International Journal of Legal Medicine

, Volume 132, Issue 1, pp 83–90 | Cite as

Improving body fluid identification in forensic trace evidence—construction of an immunochromatographic test array to rapidly detect up to five body fluids simultaneously

  • Hannah HoltkötterEmail author
  • Kristina Schwender
  • Peter Wiegand
  • Heidi Peiffer
  • Marielle Vennemann
Original Article


Body fluid identification is a substantial part of forensic trace analyses. The correct determination of the origin of a biological stain may give valuable information regarding the circumstances of a crime. A simple way to detect a body fluid in a stain is the use of immunochromatographic strip tests. They are easy to use, user-independent, quick, and cheap. Currently, however, it is only possible to analyze one body fluid at a time, requiring the analyst to make previous, possibly subjective, assumptions on the body fluid at hand. Also, identification of mixed body fluids requires the use of several tests, which results in additional sample and time consumption. To combine a simple approach with the possibility to simultaneously detect several body fluids, we constructed a combined immunochromatographic strip test array based on commercially available tests. The array rapidly detects up to five body fluids with a single analysis, and allowing for subsequent DNA extraction from the same material. With this test it was possible to identify the components of a mixture, the test was easily incorporated into standard laboratory work, and its sensitivity and specificity were shown to be comparable to those of conventional strip tests.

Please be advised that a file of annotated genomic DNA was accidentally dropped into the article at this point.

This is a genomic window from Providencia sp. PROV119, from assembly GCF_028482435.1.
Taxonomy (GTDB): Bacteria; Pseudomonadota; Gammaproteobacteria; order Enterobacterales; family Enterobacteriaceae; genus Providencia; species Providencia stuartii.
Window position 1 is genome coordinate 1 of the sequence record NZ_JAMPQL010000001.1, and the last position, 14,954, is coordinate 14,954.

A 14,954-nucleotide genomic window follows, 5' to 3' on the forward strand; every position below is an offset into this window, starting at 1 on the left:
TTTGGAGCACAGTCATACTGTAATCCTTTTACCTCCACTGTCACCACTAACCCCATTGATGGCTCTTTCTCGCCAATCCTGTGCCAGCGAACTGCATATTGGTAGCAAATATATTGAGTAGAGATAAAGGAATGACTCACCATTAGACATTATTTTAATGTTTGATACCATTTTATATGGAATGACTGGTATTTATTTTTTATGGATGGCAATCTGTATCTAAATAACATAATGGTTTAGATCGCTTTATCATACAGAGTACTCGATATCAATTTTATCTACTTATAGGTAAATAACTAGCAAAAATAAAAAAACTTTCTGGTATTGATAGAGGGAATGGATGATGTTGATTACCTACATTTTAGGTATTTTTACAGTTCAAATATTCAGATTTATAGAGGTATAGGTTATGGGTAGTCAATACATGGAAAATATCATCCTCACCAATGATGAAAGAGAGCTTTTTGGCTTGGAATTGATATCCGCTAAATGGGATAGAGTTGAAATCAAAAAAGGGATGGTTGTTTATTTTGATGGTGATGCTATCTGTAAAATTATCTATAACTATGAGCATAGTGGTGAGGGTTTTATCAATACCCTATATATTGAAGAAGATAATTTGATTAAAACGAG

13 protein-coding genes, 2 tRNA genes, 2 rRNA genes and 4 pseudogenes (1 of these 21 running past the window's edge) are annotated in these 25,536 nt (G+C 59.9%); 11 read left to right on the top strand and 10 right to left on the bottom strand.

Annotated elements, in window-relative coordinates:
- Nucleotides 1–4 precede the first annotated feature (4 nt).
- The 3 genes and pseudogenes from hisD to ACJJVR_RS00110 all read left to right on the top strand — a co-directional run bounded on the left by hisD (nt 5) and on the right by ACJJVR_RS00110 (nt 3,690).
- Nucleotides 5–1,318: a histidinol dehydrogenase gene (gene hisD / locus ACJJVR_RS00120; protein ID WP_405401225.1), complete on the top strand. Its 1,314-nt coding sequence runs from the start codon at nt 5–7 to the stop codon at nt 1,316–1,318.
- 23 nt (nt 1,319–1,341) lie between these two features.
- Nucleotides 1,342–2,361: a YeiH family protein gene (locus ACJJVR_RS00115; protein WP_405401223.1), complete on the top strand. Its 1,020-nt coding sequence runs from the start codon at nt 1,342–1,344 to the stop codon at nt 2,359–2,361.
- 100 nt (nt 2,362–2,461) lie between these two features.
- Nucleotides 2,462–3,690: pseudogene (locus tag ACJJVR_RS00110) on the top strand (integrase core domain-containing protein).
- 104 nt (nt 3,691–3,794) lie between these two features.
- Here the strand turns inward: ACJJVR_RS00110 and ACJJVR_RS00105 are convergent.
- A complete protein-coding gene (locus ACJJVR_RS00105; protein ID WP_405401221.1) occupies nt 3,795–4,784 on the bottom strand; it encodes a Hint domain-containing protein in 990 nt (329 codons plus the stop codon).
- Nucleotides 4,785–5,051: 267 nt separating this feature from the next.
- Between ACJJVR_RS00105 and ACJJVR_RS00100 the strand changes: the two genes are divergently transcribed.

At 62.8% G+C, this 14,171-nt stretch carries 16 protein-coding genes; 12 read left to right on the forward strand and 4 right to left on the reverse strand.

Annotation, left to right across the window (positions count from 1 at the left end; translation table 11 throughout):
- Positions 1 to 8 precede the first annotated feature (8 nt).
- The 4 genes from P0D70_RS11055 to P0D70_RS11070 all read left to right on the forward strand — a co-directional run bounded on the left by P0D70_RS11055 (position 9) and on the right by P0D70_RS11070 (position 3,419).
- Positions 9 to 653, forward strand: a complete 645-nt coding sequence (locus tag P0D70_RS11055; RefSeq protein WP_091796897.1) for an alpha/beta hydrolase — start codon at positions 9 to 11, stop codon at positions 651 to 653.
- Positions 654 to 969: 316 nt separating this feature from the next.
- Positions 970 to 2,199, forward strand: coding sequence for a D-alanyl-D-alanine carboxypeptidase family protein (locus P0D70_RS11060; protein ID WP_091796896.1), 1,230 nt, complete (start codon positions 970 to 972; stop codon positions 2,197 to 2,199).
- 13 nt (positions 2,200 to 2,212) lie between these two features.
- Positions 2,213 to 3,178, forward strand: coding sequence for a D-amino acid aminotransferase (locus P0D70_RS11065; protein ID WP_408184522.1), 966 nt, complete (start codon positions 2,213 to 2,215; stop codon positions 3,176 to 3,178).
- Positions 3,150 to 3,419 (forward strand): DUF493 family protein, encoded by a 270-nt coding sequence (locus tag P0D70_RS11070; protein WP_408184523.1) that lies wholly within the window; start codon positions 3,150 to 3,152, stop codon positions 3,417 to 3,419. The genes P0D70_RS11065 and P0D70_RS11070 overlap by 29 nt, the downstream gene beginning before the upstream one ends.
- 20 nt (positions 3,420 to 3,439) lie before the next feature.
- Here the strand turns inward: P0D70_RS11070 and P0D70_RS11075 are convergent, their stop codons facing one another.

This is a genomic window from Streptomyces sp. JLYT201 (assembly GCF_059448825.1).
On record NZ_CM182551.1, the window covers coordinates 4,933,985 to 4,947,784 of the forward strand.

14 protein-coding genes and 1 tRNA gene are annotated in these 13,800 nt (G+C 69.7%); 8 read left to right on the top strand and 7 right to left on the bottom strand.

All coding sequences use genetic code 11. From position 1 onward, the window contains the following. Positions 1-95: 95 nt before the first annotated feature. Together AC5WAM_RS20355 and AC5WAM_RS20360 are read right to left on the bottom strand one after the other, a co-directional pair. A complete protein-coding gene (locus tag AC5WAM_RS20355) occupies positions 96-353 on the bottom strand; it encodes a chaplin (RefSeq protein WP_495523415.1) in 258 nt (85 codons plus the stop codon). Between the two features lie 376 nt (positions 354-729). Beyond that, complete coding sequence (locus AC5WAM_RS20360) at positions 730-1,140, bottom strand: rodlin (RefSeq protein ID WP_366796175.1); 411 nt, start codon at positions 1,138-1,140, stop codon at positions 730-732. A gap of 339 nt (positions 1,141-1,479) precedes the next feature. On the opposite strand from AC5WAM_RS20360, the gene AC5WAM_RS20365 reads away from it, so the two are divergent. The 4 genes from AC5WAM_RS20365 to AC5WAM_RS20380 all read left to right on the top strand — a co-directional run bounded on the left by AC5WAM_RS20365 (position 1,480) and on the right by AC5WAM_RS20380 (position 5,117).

Body fluid identification Immunochromatographic assay 



We thank all donors for their participation in this project. We also thank Kristina Schulze Johann, Sabrina Banken, Marianne Schürenkamp, and Ulla Sibbing for supporting this project.

Compliance with ethical standards

Body fluid samples were collected with informed consent using procedures approved by the local ethical committee (Ethik-Kommission der Ärztekammer Westfalen-Lippe und der Westfälischen Wilhelms-Universität Münster).

Supplementary material

414_2017_1724_MOESM1_ESM.pdf (2.8 mb)
ESM 1 (PDF 2866 kb)
414_2017_1724_MOESM2_ESM.pdf (1.7 mb)
ESM 2 (PDF 1713 kb)


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Copyright information

© Springer-Verlag GmbH Germany 2017

Authors and Affiliations

  • Hannah Holtkötter
    • 1
    Email author
  • Kristina Schwender
    • 1
  • Peter Wiegand
    • 2
  • Heidi Peiffer
    • 1
  • Marielle Vennemann
    • 1
  1. 1.Institute of Legal MedicineUniversity of MünsterMünsterGermany
  2. 2.Institute of Legal MedicineUniversity of UlmUlmGermany

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